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Pediatric Cytomegalovirus Infection

  • Author: Mark R Schleiss, MD; Chief Editor: Russell W Steele, MD  more...
Updated: Jan 27, 2015


Human cytomegalovirus (CMV) is 1 of 8 human herpesviruses. It is a member of the beta-herpesvirus subfamily, which also includes the roseolaviruses, human herpesvirus type 6, and human herpesvirus type 7.[1]

Infection with CMV is ubiquitous and generally asymptomatic in healthy children and adults. However, several high-risk groups, including immunocompromised organ transplant recipients and individuals infected with human immunodeficiency virus (HIV), are at risk of developing life-threatening and sight-threatening CMV disease. CMV is also a major cause of morbidity and occasional mortality in newborn infants. In recent years, it has become evident that CMV is the most important cause of congenital infection in the developed world, and that it frequently leads to mental retardation and developmental disability. In addition, increasing evidence suggests that CMV may cause long-term health consequences in healthy adults, including immunosenescence and an increased risk of malignancy and vascular disease.[2]

In 1904, Ribbert first identified histopathological evidence of CMV, probably in tissues from a congenitally infected infant. Ribbert mistakenly assumed that the large inclusion-bearing cells he observed at autopsy were from protozoa (incorrectly named Entamoebamortinatalium). In 1920, Goodpasture correctly postulated the viral etiology of these inclusions.[3] Goodpasture used the term cytomegalia to refer to the enlarged, swollen nature of the infected cells. Human CMV was first isolated in tissue culture in 1956, and the propensity of this organism to infect the salivary gland led to its initial designation as a salivary gland virus.

In 1960, Weller designated the virus cytomegalovirus[4] ; during the 1970s and 1980s, knowledge of the role of CMV as an important pathogen with diverse clinical manifestations increased steadily.[5] Although enormous progress has recently been made in defining and characterizing the molecular biology, immunology, and antiviral therapeutic targets for CMV, considerable work remains in devising strategies for prevention of CMV infection and in understanding the role of specific viral genes in pathogenesis.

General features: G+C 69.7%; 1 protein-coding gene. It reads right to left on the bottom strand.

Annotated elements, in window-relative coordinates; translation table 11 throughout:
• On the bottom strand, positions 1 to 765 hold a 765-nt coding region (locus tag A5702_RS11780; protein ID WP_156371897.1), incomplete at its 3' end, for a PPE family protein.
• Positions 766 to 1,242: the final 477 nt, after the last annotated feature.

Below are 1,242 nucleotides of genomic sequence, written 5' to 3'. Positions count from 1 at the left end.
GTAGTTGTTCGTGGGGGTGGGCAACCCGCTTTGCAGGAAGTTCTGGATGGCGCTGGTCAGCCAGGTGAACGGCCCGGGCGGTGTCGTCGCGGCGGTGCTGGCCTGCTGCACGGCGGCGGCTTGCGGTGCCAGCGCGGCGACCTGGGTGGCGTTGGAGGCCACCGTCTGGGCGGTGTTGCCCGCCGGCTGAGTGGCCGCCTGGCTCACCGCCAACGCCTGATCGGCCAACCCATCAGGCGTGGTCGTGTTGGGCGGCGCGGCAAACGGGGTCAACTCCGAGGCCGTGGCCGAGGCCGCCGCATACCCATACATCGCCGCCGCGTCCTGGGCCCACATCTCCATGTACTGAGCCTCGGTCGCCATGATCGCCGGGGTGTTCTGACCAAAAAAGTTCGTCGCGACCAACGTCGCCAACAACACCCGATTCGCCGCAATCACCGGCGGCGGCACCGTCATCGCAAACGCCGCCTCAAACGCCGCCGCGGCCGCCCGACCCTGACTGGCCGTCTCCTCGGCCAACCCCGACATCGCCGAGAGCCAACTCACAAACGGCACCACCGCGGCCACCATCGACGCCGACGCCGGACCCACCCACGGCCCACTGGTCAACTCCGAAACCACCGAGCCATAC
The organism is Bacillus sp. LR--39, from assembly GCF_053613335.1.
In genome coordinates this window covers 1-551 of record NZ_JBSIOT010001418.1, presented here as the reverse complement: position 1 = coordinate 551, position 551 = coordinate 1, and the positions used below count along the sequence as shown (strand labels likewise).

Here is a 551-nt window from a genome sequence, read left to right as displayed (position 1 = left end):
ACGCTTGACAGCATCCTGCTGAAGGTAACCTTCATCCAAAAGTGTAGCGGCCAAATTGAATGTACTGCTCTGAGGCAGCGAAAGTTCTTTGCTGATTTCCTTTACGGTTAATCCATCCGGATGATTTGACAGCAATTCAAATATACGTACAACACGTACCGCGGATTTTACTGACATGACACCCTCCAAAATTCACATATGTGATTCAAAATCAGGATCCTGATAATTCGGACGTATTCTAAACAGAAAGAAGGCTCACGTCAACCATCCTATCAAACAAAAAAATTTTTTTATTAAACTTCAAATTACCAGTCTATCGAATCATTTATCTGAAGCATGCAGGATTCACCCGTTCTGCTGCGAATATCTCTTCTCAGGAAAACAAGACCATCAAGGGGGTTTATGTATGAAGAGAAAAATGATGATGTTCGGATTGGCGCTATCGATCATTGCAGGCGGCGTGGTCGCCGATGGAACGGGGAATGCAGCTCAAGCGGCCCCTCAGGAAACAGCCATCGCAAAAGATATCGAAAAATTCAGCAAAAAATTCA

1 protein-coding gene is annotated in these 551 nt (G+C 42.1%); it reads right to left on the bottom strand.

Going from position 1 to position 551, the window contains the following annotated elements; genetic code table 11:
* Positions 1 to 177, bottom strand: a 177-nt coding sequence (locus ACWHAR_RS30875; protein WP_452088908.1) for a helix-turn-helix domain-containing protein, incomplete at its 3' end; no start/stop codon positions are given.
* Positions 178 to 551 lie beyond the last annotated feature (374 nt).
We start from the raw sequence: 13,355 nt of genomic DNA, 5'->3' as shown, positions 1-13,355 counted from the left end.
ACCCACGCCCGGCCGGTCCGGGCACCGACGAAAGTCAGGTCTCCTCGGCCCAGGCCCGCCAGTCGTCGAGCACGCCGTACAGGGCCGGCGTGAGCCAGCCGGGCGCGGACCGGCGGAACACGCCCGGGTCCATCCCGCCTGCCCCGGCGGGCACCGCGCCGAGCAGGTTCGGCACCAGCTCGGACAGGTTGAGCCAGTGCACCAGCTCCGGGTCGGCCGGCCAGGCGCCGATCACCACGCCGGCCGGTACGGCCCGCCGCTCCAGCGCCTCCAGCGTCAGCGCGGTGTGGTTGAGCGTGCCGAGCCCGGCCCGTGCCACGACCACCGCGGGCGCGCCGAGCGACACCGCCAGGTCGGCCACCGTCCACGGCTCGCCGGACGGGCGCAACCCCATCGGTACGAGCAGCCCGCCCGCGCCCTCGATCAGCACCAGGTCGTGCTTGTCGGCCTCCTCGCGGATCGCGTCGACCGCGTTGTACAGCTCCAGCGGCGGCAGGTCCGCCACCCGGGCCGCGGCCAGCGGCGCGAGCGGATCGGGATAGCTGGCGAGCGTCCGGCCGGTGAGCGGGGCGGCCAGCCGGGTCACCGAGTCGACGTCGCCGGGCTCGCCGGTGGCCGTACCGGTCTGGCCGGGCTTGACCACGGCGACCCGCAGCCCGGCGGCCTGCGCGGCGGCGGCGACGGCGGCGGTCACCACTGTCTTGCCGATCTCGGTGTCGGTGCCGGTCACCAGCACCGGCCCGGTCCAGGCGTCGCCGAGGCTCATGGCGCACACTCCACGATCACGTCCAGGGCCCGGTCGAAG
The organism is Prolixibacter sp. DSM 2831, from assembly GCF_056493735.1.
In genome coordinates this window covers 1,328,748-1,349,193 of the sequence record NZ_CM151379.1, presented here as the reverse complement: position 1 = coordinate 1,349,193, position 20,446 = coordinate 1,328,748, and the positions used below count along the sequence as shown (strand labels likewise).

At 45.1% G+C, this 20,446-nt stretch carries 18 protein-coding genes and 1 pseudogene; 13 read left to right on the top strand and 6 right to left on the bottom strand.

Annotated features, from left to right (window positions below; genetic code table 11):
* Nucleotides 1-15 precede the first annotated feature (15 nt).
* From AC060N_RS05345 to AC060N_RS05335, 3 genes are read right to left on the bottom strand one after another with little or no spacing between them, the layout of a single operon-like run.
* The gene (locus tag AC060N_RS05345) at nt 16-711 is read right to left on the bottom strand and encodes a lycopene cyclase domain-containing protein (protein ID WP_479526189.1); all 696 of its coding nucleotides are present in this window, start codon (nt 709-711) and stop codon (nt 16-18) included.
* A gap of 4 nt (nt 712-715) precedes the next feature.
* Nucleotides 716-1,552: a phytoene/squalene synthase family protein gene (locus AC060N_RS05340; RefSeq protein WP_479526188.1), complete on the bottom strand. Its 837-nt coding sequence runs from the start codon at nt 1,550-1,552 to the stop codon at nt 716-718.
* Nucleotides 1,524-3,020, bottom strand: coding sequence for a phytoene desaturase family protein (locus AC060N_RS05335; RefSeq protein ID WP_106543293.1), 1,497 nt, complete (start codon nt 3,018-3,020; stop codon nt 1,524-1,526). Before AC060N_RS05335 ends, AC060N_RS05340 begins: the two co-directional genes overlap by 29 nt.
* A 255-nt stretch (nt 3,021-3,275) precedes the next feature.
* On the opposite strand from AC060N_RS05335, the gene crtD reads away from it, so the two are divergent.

Furthermore, development of a vaccine against this virus is a major public health priority (reviewed in Deterrence/Prevention).[6, 3, 7]



As noted, cytomegalovirus (CMV) is a member of a family of 8 human herpesviruses, officially designated as human herpesvirus type 5 (HHV-5). Taxonomically, CMV is referred to as a Betaherpesvirinae, based on its propensity to infect mononuclear cells and lymphocytes and on its molecular phylogenetic relationship to other herpesviruses. CMV is the largest member of the herpesvirus family, with a double-stranded DNA genome of more than 240 kbp, capable of encoding more than 200 potential protein products. The function of most of these proteins remains unclear. As with the other herpesviruses, the structure of the viral particle is that of an icosahedral capsid, surrounded by a lipid bilayer outer envelope.

An understanding of the process of viral replication provides insights into molecular mechanisms of antiviral therapy and protective immunity. The relationship between viral replication and the pathogenesis of infection is the subject of a recent review.[8] CMV replicates very slowly in cell culture, mirroring its very slow pattern of growth in vivo (in contrast to herpes simplex virus [HSV] infection, which progresses very rapidly). The replication cycle of CMV is temporally divided into the following 3 regulated classes: immediate early, early, and late.

Immediate early gene transcription occurs in the first 4 hours following viral infection, when key regulatory proteins that allow the virus to take control of cellular machinery are made. The major immediate early promoter of this region of the CMV genome is one of the most powerful eucaryotic promoters described in nature; this has been exploited in modern biotechnology as a useful promoter for driving gene expression in gene therapy and vaccination studies.

Following the synthesis of immediate early genes, the early gene products are transcribed. Early gene products include DNA replication proteins and some structural proteins.

The late gene products are made approximately 24 hours after infection, and these proteins are chiefly structural proteins that are involved in virion assembly and egress. Synthesis of late genes is highly dependent on viral DNA replication and can be blocked by inhibitors of viral DNA polymerase, such as ganciclovir. The lipid bilayer outer envelope contains the virally encoded glycoproteins, which are the major targets of host neutralizing antibody responses. These glycoproteins are candidates for human vaccine design. The proteinaceous layer between the envelope and the inner capsid, the viral tegument, contains proteins that are major targets of host cell–mediated immune responses. The most important of these tegument proteins is the so-called major tegument protein, UL83 (phosphoprotein 65 [pp65]).